Like most Americans, I want to do what’s best for our country. Yet lately, I find myself with few appealing choices about how to do that. As a social liberal and fiscal conservative, it’s not clear that I have a place in this political environment.
Although I’m still a registered Republican, I no longer support or identify with the party. Its current leader has failed both his party and our country, as made clear, just to start, by the more than 222,000 deaths from COVID-19 — a disease that our top scientists agree didn’t have to cause so much human misery and economic pain.
Yet I’m certainly not a Democrat, as that party leans toward government overreach that puts individual liberties at risk.
Still, it’s the Democrats these days whose promises at least exhibit a commitment to humane values, social equality and individual liberty that mark this country’s greatest aspirations.
For some who share my values and hopes, the Libertarian Party is the answer. However, voting Libertarian in this election risks keeping the current administration in power, in no small part because this country’s two-party system denies other players a seat at the table. The Commission on Presidential Debates has created unreasonably narrow criteria to qualify for participation, requiring candidates to reach 15% support across five national polls to join. These arbitrary constraints just exacerbate partisan divisions, further limiting what’s possible for the American people.
The result is that the American people are dangerously locked in partisan corners. According to the Pew Research Center, 55% of Republicans say Democrats are “more immoral” when compared with other Americans; 47% of Democrats say the same about Republicans. The two major parties view one another in an even more unfavorable light now than in 2016, which already reflected unprecedented mutual disdain.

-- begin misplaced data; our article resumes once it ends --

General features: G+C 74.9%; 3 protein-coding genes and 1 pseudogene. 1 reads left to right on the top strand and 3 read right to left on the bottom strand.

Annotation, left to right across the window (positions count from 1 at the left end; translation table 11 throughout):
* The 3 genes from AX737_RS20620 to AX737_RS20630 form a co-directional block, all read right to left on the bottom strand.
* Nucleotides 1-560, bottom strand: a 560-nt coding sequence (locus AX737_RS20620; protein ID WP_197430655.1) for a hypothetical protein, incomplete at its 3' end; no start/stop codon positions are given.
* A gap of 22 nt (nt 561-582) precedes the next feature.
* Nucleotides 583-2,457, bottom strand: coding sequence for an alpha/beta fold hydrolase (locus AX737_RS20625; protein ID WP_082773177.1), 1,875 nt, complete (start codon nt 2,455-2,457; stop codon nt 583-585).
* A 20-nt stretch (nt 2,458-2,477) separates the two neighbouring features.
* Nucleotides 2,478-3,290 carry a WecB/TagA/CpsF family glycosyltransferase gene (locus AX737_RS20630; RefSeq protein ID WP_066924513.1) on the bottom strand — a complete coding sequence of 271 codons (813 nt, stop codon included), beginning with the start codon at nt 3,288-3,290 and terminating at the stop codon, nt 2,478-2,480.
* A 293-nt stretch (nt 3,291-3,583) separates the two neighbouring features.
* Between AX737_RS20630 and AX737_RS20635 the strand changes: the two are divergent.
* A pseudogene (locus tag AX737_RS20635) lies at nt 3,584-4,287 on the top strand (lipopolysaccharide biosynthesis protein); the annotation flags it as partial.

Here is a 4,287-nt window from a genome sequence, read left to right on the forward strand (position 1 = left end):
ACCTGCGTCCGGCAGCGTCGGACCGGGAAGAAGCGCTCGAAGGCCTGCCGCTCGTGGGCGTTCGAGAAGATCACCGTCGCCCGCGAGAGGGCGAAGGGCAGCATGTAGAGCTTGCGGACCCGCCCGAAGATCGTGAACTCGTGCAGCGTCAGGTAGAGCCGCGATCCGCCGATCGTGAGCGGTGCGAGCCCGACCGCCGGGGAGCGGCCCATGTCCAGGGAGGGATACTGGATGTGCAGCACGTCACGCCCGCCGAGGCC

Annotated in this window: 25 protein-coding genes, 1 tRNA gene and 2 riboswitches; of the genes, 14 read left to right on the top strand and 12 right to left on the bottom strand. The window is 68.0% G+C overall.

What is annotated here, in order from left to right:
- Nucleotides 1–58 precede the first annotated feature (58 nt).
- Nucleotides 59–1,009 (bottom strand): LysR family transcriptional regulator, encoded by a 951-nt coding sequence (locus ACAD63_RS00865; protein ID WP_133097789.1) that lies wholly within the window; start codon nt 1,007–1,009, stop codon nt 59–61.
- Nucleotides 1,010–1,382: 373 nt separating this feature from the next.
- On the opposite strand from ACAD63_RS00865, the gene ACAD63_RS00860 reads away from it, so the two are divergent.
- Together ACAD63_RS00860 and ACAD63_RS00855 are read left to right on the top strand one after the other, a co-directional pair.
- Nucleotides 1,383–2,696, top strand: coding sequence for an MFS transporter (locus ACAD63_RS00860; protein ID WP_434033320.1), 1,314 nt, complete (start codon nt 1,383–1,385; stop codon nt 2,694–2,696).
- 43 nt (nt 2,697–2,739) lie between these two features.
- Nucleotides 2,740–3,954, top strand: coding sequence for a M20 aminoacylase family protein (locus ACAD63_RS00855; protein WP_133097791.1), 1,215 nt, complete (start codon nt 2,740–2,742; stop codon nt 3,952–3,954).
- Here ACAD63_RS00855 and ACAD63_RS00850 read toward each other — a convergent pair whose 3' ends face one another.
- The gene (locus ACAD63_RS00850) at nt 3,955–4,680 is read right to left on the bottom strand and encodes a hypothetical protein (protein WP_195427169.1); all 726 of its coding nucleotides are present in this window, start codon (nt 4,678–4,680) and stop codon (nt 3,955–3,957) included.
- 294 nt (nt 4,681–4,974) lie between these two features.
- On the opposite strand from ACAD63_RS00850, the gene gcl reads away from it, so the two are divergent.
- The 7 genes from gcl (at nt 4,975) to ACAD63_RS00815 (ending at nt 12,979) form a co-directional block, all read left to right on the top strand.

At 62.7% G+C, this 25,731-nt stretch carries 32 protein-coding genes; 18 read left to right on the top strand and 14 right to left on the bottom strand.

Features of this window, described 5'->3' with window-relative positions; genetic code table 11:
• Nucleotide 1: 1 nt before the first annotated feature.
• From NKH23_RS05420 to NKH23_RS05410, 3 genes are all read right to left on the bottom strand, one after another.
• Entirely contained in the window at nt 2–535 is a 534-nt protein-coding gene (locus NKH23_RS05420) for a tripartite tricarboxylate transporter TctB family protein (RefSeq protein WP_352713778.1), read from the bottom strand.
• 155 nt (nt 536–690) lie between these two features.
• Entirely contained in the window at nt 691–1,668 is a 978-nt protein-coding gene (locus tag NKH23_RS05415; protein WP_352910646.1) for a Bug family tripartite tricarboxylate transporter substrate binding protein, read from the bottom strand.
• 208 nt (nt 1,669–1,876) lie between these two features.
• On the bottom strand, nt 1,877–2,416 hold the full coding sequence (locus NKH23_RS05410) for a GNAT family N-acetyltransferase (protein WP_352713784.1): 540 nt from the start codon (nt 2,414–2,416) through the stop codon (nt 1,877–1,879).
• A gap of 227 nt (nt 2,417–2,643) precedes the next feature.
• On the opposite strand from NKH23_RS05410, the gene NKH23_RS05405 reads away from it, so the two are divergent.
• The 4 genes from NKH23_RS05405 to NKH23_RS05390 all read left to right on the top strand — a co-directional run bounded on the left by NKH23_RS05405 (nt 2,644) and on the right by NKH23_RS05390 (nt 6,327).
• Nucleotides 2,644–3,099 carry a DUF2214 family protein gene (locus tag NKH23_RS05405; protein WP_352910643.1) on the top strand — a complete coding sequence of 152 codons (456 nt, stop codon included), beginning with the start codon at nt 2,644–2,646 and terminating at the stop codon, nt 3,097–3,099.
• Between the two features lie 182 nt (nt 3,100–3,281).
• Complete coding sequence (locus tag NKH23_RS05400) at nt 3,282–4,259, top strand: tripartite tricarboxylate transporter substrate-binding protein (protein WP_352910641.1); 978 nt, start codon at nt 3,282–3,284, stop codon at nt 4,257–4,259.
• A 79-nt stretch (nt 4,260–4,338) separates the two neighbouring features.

This untenable situation is partly the fault of the two-party system, which limits the choices Americans have and artificially shoehorns their anger — over a range of American failures — into targeting one party or the other. Now is the time to start thinking about how we can move beyond the two-party system’s major limitations, but focus first on removing the chasm from the White House.
I am far from alone in my political outlook, as some estimates put the number of Libertarians at 10-20% of the U.S. population (even if fewer are expected to vote third-party this year than in the past). These folks deserve a political home, and the country deserves a far more expansive, less constricted conversation about the policies and values that ought to shape our country’s future.
Clearly, my political predicament is widely shared. As a realist, assessing the two viable options we have, the best choice for this election is to help the Biden-Harris ticket win. As much as I would like to say, “a pox on both houses,” I cannot do so with so much at stake. For our country to survive, I need to make a choice based on what serves the longevity of our democracy, restores decency to our politics, and brings people together to solve our biggest problems, including the uncontrolled outbreak of COVID-19.
So I will be voting for the Democratic presidential ticket this fall and have donated significantly to the Biden campaign.
I also hope the Republicans start acting like the party I previously believed in — before we chose a leader bent on destroying the party and replacing it with a cult of personality. When our president suggested he may not leave office if he lost, he proved himself again to be disastrous to our democracy. I look forward to the day when the Republican Party once again focuses on genuine human freedom, including fiscal responsibility.
In a country of free choice, it’s ironic that we find ourselves, realistically, with only two, each on opposite sides of most issues. I can choose between 15 laundry detergents but my most important decision, and basic American right to contribute to choosing a leader, is limited to only two choices on opposite sides of the store.
Our nation’s founders wisely discouraged breaking into political parties, which they dismissed as “factions” that could only lead to individual and group interests trumping the good of the whole. Tyranny was likely to follow, against which the vigilance and virtue of ordinary citizens were the only defense.
All Americans are, in a sense, citizen-soldiers. We all have a role to play in defending this democracy, one in which party should never be put above country. We must come together now as partners across our many divides. We must make the right choice to ensure we all have more choices for generations to come.
ABOUT THE WRITER
Jennifer Pritzker is president and chief executive of TAWANI Enterprises, which contains the Pritzker Military Museum & Library, the TAWANI Foundation and a real estate development and preservation company.
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